It’s a good question and one we get asked a lot. After giving people several different answers over the years, we’ve come to the conclusion that it is, in fact, quite simple: a good translator is a good writer. A writer who must have excellent knowledge of at least two different languages, sure, but a good writer first. You see, knowledge of different languages alone doesn’t make a good translator. A carefully prepared text, exuding purpose and energy, each syllable of which has been weighed for maximum effect and aesthetics, is in the hands of a poor writer tasked to translate it bound to lose its appeal.
The writer stereotype
So, what makes a good writer? Writers are an odd bunch. They lock themselves away in a room and spend their days talking to people who are not there. The stereotype, of course, is addicted to coffee or something similar to keep him going, and he is a notorious procrastinator who would rather do all sorts of household chores than finally get started on that article, the deadline of which is rapidly approaching. And they are moaners; often about said deadlines.
Many good writers are all of these things, but all good writers are good observers and understand that if their work is going to be read and taken seriously, it will have to speak directly to the audience for whom it is intended. They must, in short, speak their readers’ language. There is a reciprocity at play here that becomes a little vague in the case of novelists, but it is safe to say that a writer who does not understand his audience will not get far. Consequently, a writer who writes for many different audiences, a commercial copywriter, for instance, will possess qualities you’d sooner expect from a psychologist than a humble scribe, and he must possess a wealth of knowledge on a very broad range of subjects. In this sense, a good writer speaks many different languages, but these languages are all niche areas within one language: jargon.
The same is true of the good translator. The good translator must speak the niche language of the target audience and understand what the text she is working on is supposed to achieve. Faced with alien subject matter, the first thing she must do is research – she must immerse herself in the jargon and learn as much as she can about the topic in a very short while. You don’t need to be able to do the maths to translate rocket science, but you need more than a dictionary. A basic understanding of the physics involved in hurtling objects into outer space is essential if you’re going to translate a text about it with any confidence, let alone success.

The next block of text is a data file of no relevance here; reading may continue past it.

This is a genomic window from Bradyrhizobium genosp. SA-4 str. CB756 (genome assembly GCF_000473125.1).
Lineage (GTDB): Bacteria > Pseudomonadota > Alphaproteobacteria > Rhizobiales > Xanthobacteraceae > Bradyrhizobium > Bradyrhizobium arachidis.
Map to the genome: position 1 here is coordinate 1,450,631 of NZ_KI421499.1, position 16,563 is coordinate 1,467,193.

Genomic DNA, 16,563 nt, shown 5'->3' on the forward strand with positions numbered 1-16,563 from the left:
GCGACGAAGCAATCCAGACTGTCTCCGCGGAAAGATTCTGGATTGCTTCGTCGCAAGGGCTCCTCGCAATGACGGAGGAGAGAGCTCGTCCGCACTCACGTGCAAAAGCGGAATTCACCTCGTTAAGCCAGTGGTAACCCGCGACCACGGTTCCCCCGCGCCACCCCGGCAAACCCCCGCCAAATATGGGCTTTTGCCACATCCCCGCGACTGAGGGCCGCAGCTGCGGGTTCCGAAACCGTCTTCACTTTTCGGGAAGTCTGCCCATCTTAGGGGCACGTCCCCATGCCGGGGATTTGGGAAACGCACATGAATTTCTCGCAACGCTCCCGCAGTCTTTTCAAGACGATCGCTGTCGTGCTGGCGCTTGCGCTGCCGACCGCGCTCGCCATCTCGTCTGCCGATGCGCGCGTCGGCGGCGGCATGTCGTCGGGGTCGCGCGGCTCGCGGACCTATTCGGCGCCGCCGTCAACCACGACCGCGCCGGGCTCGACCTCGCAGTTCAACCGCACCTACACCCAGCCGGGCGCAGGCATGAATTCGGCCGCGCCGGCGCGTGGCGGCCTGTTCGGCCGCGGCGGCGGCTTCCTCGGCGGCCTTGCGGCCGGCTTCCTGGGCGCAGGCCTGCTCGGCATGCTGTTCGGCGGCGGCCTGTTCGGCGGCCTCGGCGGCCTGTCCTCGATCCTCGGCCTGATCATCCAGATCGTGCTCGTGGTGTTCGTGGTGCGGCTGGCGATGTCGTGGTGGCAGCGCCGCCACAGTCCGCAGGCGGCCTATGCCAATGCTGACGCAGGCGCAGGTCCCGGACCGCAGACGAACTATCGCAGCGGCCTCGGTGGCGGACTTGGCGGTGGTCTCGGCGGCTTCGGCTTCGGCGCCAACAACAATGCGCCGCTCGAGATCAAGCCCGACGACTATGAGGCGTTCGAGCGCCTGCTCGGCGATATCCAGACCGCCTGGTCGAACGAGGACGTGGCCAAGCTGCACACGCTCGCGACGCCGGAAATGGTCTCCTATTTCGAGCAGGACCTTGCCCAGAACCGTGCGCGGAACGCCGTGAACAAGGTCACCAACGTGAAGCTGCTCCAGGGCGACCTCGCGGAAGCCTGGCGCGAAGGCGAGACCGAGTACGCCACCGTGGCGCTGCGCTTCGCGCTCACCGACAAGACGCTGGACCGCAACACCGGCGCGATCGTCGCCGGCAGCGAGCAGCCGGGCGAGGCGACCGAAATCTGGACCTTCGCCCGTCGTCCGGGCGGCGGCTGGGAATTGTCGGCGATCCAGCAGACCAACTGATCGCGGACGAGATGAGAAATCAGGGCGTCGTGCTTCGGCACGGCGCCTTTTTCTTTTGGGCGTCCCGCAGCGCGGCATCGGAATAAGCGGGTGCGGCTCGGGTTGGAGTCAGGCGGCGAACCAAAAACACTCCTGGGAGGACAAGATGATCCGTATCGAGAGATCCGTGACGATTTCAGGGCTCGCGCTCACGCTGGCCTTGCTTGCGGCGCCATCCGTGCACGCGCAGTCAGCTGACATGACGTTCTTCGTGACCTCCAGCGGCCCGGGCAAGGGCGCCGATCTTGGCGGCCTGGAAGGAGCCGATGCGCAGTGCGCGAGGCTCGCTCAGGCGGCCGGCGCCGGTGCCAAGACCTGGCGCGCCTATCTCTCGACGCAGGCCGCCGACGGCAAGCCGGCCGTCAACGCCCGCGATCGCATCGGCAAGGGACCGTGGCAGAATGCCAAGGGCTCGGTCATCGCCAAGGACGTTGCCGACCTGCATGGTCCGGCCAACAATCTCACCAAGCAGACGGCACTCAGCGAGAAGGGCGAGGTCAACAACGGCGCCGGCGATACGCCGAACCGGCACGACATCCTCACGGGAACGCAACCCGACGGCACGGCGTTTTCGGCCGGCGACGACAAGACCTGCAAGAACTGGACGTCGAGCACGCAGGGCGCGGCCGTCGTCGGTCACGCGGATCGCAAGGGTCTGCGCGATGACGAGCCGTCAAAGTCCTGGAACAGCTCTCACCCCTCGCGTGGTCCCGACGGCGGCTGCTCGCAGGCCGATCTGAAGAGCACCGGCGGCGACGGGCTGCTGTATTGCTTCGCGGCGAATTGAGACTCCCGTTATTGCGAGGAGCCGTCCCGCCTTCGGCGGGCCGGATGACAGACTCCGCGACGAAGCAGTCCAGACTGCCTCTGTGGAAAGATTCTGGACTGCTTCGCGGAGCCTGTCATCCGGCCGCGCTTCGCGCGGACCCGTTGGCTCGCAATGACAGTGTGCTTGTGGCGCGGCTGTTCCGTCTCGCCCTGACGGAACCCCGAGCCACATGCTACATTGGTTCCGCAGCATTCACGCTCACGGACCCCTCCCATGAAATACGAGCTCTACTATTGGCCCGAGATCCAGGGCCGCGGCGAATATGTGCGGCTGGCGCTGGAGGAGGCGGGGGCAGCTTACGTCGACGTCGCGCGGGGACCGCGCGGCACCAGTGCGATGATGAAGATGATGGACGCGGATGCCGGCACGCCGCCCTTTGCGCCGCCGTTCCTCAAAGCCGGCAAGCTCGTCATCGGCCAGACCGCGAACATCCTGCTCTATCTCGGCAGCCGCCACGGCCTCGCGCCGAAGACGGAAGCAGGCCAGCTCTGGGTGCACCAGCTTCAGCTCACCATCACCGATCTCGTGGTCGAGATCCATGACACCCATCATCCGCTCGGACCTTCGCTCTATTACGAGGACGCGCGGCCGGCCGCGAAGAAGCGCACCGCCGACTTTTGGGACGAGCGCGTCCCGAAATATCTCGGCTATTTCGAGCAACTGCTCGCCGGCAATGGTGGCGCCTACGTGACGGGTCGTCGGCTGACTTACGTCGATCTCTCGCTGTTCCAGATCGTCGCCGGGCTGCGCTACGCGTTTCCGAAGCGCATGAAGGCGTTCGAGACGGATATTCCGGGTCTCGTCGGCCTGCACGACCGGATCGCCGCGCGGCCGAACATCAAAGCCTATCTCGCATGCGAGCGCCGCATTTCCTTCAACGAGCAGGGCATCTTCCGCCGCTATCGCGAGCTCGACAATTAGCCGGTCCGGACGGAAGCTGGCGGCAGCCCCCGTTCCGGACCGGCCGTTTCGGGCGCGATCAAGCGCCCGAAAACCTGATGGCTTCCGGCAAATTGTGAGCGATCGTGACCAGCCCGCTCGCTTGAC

She must research just as diligently the target audience, and for the same reason: she must speak to that audience in a language in which it likes to be addressed. Persuading a businessman to buy a laptop requires a different language than persuading households to buy the same laptop. And gamers demand a different approach again. A good translator then, needs to be able to learn and learn quick: deadlines are invariably tight and sooner brought forward than put back.
What else are writers good at that translators must therefore also be good at? Important to any piece of writing that is worth reading is that it has structure. Very simply: a beginning, a middle and an end. Now, I hear you say, the writer of the original does that work for the translator, surely? Indeed he does, but a good translator is very much switched on to how a piece of written language has been composed: style, tone, techniques of rhetoric and hypnosis that arrest the reader; and she recognises sequential cues, hints if you will, as to what’s coming next. Miss things like that because you miss an understanding of structure and your translation is in danger of becoming a cluttered mess of a text in spite of the toil and anguish of even the very best wordsmith.
I could go on, but there’s one final trick we like to share and discuss with colleagues and, as you might have guessed, it has to do with being a good writer: let go of the original! Writers don’t commit words to paper, they commit ideas to paper. They earn a living doing so because they’re very good at translating ideas into something that can be shared with others (although we’re often shocked by some of the things people who are paid to write get away with). I use the word ‘translate’ here to mean ‘linguify’, or ‘put into words’. A good translator ought to do the same: she should read the original, internalise the meaning and sense, forget entirely the form of the medium through which it was internalised and then write that meaning and sense down in the target language. One of the greatest risks of allowing the original grammar, vocabulary and sentence structure of the original text to linger, is that your rendition in the other language will betray its true identity as a translation. And that’s the last thing the good translator wants, for the mark of a good translation is precisely that nobody’s any the wiser.
So, have you got what it takes to be a good translator? Echt Engels has some of the most notoriously challenging trial translations in the trade. You don’t have to have a degree, nor 20 years of experience – if you can make yourself invisible to the reader, then we want to do business with you.